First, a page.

out of Five
Running time: 100
Impressively directed, with deservedly Oscar-nominated performances from Don Cheadle and Sophie Okonedo, this is a gripping drama that is both moving and shame-inducing.
If you're wondering why you haven't seen any reviews of Hotel Rwanda in this month's crop of movie magazines, it's because its high profile Oscar nominations have secured it a rush release in time for the ceremony on the 27th of February (at least for Londoners - it opens nationwide the following week).
It didn't even have a UK distributor until early February, so, in a very real sense, film fans have the Oscars to thank for the fact that we're seeing it so soon. A good thing too, as it could well be one of the best films of the year.
Hotel Owner Shelters Refugees From Genocide
Directed and co-written by Terry George (a frequent collaborator of director Jim Sheridan), Hotel Rwanda tells the true story of Paul Rusesabagina (Don Cheadle), a hotel manager in Rwanda who used every ounce of diplomacy and shrewdness at his disposal in order to shelter over a thousand refugees from certain death during the Tutsi / Hutu massacres in 1994.
Fittingly, he does this by being an exceptional hotel manager, knowing exactly who to bribe and who to coerce in order to survive. Essentially, then, the film is a modern day Schindler's List, although there's an uncomfortable political element because the West basically ignored Rwanda's cries for help, despite the slaughter of over a million people.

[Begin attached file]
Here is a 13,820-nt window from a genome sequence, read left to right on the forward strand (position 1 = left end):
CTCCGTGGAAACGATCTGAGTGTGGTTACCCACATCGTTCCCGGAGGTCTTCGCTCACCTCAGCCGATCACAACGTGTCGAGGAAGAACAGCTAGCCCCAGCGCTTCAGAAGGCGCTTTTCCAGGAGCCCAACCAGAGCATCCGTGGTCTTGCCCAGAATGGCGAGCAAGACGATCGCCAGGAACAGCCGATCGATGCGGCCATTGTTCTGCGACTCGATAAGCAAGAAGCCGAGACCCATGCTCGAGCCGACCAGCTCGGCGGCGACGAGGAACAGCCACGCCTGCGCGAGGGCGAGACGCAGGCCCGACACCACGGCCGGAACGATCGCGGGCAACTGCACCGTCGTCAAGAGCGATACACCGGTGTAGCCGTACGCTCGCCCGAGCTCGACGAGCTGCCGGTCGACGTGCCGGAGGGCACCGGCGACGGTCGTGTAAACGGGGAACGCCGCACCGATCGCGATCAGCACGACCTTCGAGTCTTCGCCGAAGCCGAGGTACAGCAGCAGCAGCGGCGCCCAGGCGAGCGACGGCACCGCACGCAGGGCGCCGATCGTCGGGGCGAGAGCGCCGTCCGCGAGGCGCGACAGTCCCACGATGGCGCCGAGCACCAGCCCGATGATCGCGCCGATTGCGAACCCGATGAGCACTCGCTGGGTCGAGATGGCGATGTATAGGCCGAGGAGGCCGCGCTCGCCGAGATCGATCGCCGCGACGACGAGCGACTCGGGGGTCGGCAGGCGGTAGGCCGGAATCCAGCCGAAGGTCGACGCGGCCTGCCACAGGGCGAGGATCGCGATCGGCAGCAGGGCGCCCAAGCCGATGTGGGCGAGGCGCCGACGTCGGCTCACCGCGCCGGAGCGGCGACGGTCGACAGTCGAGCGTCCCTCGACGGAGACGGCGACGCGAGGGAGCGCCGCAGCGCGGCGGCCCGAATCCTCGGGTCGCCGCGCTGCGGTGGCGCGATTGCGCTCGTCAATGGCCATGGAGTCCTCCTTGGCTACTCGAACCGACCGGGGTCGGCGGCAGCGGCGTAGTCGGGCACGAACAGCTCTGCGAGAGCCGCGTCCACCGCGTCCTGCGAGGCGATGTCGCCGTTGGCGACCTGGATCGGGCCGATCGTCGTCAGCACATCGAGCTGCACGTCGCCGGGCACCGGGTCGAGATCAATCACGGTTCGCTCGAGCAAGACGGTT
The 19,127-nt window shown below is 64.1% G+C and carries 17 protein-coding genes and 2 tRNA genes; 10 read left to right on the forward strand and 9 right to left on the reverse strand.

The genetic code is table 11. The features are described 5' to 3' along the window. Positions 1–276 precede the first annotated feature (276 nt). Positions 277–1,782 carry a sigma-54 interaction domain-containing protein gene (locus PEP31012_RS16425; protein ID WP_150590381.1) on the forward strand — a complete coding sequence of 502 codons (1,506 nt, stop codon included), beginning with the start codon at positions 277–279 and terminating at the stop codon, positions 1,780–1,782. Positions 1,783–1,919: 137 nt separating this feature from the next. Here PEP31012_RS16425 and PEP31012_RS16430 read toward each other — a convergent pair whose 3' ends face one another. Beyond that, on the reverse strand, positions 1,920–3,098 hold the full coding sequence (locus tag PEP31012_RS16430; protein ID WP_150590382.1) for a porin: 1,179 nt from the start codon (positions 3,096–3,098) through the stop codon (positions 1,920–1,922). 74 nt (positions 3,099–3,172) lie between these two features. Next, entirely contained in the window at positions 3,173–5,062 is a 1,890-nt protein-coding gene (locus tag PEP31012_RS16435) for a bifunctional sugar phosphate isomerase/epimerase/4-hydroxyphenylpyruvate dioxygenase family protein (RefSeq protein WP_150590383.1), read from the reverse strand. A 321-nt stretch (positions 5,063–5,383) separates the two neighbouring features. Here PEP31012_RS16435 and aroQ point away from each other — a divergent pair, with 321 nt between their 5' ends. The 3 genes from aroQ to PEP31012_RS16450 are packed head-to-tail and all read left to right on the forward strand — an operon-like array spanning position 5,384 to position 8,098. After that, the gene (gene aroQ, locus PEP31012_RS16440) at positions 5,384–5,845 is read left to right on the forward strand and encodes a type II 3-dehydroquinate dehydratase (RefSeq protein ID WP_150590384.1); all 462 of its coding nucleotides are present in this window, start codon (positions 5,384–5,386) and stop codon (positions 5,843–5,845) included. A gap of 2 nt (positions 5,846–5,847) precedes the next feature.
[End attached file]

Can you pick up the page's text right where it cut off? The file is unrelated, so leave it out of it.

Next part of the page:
Don Cheadle's performance is nothing short of terrific - his Oscar nomination is thoroughly deserved. Cheadle has always been a talented, watchable actor in supporting roles, so it's a delight to see him get a lead part this good - he's both charismatic and convincing and his accent is so perfect that it'll convince you his piss-poor Cockney accent in Ocean's 11 really WAS just an elaborate joke after all.
The supporting cast are equally good, particularly British actress Sophie Okonedo (also Oscar nominated) as Paul's Tutsi wife Tatiana, but also Nick Nolte as the sympathetic UN colonel whose warnings go unheeded by the West. Also notable are Cara Seymour as a Red Cross worker and, in smaller roles, Joaquin Phoenix (complete with Dodgy Beard) as a media cameraman and Jean Reno as a Belgian businessman.
Refusal To Sensationalise Violence
It would have been a simple matter to resort to blood-soaked Oliver Stone-style visuals, but George wisely refuses to sensationalise the brutal violence, instead sticking to long shots and the suggestion of offscreen atrocities, using sound effects and reaction shots, not to mention the early establishment of a huge shipment of machetes.
There are several powerful scenes in the film, a few of which are guaranteed to leave you with something in your eye. Above all, the film leaves you with both a profound sense of admiration for an ordinary man's heroism and a mixture of shame and anger for the West's refusal to get involved in the conflict.
In short, Hotel Rwanda is a compelling drama with strong performances and an important story to tell. Highly recommended.